EPA to ban Methylene Chloride in Paint Strippers
In an unusual about-face, the US Environmental Protection Agency (EPA) has indicated it will follow through on an Obama-era legislative proposal – in this case banning paint strippers containing methylene chloride.
According to a report by the US Centers for Disease Control and Prevention (CDC) the chemical used both by professionals and do-it-yourselfers to remove paint has caused a number of deaths.
A spokesman for the EPA told US media that the agency’s announcement of plans to proceed with the ban demonstrates its commitment to finalize the phase-out that it indicated in December 2017 might be delayed indefinitely. He said the agency will not revise 2014 risk assessments that found inhaling the paint-stripping fumes to be dangerous but instead rely on previous risk assessments.
The EPA’s initial proposal to end the use of methylene chloride in paint and coating removal products followed passage of the new Toxic Substances Control Act (TSCA) of 2016, also called the Frank R. Lautenberg Chemical Safety for the 21st Century Act. This amended the 1976 Toxic Substances Control Act and gave the environmental watchdog powers to restrict substances in some uses.
Under current administrator Scott Pruitt, the EPA has moved to repeal or water down a number of rules passed during the last administration, in particular in response to industries with strong lobbies. If the agency does go through with this ban, it would be the first such rule to be left standing.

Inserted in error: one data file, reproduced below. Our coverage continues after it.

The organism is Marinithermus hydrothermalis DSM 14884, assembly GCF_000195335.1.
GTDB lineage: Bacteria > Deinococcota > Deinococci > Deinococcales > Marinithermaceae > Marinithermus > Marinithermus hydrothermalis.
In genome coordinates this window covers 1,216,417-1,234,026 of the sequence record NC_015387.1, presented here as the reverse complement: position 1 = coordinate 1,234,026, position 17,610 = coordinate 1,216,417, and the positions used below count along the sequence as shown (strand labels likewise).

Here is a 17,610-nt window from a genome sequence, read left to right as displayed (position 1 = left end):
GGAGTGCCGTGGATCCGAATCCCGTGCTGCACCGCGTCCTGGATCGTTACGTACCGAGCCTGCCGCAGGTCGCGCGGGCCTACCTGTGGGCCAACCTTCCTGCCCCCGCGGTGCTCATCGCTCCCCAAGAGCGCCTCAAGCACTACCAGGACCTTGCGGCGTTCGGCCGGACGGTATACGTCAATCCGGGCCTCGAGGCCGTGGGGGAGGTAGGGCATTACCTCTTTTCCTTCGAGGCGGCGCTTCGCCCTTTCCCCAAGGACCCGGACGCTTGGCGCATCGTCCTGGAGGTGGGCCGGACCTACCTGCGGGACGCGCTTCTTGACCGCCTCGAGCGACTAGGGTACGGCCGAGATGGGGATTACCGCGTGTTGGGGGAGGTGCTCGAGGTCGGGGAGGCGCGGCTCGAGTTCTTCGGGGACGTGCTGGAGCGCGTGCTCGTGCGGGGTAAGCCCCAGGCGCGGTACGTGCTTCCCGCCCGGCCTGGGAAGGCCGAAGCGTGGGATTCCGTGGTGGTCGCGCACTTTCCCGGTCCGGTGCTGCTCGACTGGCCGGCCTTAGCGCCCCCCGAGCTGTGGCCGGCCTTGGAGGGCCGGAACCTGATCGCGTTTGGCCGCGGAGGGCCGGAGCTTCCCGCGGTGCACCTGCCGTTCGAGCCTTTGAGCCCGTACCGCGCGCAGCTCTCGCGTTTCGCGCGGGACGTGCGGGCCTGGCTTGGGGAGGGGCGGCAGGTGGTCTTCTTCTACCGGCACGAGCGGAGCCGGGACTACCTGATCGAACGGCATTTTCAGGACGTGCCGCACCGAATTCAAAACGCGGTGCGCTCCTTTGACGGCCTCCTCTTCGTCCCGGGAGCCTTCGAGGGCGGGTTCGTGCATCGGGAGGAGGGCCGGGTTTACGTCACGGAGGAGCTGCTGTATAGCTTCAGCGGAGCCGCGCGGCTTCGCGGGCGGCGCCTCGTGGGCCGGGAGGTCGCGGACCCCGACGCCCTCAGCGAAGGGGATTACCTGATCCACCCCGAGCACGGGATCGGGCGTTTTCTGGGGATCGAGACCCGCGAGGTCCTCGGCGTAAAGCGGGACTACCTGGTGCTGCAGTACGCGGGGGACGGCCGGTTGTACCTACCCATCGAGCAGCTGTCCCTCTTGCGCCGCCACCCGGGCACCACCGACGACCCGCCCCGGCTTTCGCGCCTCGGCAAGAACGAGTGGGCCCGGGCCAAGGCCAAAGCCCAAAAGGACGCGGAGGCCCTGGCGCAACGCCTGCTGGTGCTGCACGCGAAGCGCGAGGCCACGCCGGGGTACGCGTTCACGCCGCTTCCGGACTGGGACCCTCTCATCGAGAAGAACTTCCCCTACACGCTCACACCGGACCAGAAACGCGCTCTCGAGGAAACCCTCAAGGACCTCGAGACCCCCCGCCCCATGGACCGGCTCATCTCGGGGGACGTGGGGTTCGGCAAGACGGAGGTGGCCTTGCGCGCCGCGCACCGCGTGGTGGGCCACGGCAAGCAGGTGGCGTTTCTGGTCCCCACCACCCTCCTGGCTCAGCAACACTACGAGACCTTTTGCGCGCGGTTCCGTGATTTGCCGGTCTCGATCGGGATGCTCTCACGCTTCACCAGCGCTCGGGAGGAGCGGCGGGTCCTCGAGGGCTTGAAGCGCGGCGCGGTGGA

In its December announcement, the agency had said it planned to conduct a lengthy review of methylene chloride and N-methylpyrrolidone (NMP) used in paint strippers along with another toxic consumer chemical, tricholorethylene (TCE) in dry cleaning and degreasing applications.
Along with environmental groups, a ban has been advocated by Democratic Party legislators, who invoked the deaths of two children from methylene chloride exposure and told Pruitt his tactics “make a mockery” of the hard-won chemical reform legislation.
While environment and safety advocates said they were encouraged by the EPA’s announcement, they said they would not uncork any champagne until it is “sure that paint strippers containing the deadly chemical are off the market.”
The American Chemistry Council, representing US chemical producers, was cautious of the EPA’s change of strategy; however, it acknowledged the agency’s authority to move ahead on specific applications.
Methylene chloride’s use has been restricted in the US workplace since 1997, when the federal Occupational Safety and Health Administration (OSHA) issued its own restrictions.
Those standards did not cover consumers who can buy methylene chloride products at retail outlets.